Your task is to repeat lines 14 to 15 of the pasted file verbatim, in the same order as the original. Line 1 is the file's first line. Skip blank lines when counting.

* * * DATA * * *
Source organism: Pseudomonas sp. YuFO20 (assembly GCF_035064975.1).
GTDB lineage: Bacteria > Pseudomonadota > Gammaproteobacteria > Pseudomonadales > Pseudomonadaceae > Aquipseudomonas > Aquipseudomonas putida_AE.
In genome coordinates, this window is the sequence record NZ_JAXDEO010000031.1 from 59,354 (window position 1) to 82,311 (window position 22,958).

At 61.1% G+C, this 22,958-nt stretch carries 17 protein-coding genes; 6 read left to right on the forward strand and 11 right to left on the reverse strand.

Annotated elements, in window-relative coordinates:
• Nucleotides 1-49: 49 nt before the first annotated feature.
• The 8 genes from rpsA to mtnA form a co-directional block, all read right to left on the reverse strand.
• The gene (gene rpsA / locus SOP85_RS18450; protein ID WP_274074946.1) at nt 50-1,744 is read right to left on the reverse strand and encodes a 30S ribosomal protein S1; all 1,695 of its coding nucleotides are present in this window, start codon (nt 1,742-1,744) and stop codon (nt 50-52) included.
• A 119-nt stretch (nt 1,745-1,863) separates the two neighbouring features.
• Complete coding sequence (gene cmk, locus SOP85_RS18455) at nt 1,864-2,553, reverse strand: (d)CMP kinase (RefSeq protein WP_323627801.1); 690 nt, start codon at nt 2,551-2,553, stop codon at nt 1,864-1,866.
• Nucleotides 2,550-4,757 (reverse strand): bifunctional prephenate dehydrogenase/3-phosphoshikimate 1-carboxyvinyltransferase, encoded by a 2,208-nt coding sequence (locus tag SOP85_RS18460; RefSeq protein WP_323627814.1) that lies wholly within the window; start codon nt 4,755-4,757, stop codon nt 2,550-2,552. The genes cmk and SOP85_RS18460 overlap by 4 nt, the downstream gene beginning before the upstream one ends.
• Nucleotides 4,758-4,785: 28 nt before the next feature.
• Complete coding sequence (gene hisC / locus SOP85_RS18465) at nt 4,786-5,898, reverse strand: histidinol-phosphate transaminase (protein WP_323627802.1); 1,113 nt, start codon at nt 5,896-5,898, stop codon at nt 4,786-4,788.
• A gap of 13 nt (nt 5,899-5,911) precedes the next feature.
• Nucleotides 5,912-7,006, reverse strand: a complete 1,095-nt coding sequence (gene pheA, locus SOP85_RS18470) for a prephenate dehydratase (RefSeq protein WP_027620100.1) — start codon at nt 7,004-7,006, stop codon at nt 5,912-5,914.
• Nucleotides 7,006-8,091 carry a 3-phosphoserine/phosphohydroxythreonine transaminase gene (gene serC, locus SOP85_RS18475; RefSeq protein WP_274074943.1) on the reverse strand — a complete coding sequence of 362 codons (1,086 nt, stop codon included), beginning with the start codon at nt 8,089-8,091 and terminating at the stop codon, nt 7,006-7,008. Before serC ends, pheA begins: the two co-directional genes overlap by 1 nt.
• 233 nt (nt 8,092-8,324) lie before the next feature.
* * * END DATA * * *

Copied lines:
• A gap of 13 nt (nt 5,899-5,911) precedes the next feature.
• Nucleotides 5,912-7,006, reverse strand: a complete 1,095-nt coding sequence (gene pheA, locus SOP85_RS18470) for a prephenate dehydratase (RefSeq protein WP_027620100.1) — start codon at nt 7,004-7,006, stop codon at nt 5,912-5,914.